Kujichagulia is half again as large as Body & Soul. It is also more centrally located and accessible by bus, Williams said. And, she noted, “it makes even more sense … because of all of the incredible work and energy that Alice’s Garden and The Table and our partners have been engaged in for the past decade.”

One important way Williams has nurtured the community at Alice’s Garden and Body & Soul is by teaching agriculture, modeling and supporting entrepreneurship, and helping youth and adults build employment and entrepreneurial skills and experience.

“I wake up almost every week, if not every other day, (to news of) very dismal statistics … about the city of Milwaukee and specifically about how so much gainful employment and meaningful work has disappeared in the African-American community.” At the same time, the Kujichagulia Lutheran Center “sits here crying out to be used,” she said.

Although replacing the roof and rehabilitating the inside of the building will likely take 18 months to two years, “the community here on Capitol Drive is so excited just with the thought of Kujichagulia re-opening. So are many other folks throughout the city, who came there for poetry nights and for rites of passage classes and for community meals and workshops and events,” Williams added.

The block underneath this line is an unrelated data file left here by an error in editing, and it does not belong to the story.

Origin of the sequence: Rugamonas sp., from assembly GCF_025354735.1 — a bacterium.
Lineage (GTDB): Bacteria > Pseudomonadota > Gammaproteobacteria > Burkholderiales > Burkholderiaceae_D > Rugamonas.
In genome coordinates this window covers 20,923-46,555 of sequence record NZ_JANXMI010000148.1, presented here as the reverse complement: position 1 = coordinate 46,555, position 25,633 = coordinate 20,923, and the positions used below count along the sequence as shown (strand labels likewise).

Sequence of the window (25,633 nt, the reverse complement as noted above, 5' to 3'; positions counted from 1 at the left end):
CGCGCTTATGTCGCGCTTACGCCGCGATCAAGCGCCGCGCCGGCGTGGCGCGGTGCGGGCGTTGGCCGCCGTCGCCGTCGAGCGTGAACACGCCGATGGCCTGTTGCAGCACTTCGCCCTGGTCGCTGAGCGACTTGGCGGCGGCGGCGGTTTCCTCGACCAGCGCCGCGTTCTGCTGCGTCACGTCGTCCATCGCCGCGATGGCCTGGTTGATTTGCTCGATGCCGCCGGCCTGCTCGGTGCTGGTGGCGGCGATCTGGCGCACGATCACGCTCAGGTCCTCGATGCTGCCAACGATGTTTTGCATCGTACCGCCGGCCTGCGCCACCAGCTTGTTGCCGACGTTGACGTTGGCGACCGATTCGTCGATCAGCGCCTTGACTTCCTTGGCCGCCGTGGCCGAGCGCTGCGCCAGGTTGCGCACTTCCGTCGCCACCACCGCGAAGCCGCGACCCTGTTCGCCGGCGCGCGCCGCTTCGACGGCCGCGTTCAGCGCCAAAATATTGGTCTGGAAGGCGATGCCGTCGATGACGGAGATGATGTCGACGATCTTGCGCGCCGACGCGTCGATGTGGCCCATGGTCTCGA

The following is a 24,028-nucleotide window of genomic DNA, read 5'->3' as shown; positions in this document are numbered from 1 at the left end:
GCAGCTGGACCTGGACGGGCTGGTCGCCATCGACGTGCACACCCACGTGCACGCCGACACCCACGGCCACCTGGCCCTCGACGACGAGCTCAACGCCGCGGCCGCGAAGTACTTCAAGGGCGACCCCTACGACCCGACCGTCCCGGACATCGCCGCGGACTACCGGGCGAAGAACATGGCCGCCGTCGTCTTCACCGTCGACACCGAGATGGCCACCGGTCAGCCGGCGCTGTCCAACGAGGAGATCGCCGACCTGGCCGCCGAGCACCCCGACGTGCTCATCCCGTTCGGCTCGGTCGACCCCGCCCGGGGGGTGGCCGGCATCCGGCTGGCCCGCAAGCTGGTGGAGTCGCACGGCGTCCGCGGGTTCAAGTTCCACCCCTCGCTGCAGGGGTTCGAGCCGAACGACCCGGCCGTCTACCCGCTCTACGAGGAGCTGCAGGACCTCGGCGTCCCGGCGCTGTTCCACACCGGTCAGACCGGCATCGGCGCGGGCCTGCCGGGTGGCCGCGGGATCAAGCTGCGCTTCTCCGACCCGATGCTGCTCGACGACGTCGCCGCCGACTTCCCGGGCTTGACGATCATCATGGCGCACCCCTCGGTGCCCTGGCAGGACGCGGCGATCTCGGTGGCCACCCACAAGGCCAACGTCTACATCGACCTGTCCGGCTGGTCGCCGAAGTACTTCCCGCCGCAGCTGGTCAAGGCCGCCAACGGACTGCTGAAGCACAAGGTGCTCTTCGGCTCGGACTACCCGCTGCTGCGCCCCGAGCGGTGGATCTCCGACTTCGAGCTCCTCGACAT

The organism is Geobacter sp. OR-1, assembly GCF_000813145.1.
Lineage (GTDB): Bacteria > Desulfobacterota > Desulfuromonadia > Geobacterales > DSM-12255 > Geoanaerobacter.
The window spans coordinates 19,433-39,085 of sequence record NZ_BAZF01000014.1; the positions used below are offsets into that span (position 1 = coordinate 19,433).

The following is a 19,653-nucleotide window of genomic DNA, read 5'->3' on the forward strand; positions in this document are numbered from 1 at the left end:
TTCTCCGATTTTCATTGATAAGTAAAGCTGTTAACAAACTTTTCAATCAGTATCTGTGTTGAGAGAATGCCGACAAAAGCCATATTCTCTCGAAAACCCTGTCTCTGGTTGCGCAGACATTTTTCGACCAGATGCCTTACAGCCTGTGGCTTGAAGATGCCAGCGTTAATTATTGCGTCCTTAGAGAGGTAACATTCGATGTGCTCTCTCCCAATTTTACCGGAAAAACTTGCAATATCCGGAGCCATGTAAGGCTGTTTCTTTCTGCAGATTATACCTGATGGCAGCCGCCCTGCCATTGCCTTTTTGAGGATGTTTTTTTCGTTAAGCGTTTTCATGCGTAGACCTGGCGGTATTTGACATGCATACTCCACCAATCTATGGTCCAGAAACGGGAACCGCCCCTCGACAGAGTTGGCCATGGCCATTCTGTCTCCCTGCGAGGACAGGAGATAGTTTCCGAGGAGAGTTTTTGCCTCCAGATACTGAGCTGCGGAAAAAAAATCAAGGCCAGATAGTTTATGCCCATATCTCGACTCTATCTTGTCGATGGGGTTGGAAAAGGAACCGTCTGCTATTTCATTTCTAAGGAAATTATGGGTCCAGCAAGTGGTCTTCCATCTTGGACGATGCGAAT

Small business owner Courtney Kelly grew up in the neighborhood and she and her mother are excited at the prospect of the center’s re-opening. Kelly first went there to attend a friend’s open mic poetry set more than 10 years ago, she said.

Then Williams offered Kelly meeting space for her book club. Kelly also remembers a time when her family hosted a “friends and family” fish fry at the center, where they were able to prepare food, play games and have a live band “for little to no cost,” she said.

She was attracted to discussions such as Williams’ Martin Luther King Day programs and she volunteered at the center’s free community breakfast, food pantry and clothing bank. As the owner of Rochelle Consulting and Events, an event planning business, Kelly said she knows that community members are always looking for places to gather and host baby showers and other small events.

The Table’s vision for the revitalized center includes establishing a home for the Alice’s Garden farmers training projects. Other plans include a farmers market; café, retail makers cooperative; and production of an herbal product line.

It will also be a gathering space for The Table and other entities but “what sets it apart from other traditional congregational ministries is how important it is for us to grow sustainable employment through sustainable agriculture and what it means for us to house local makers,” Williams said.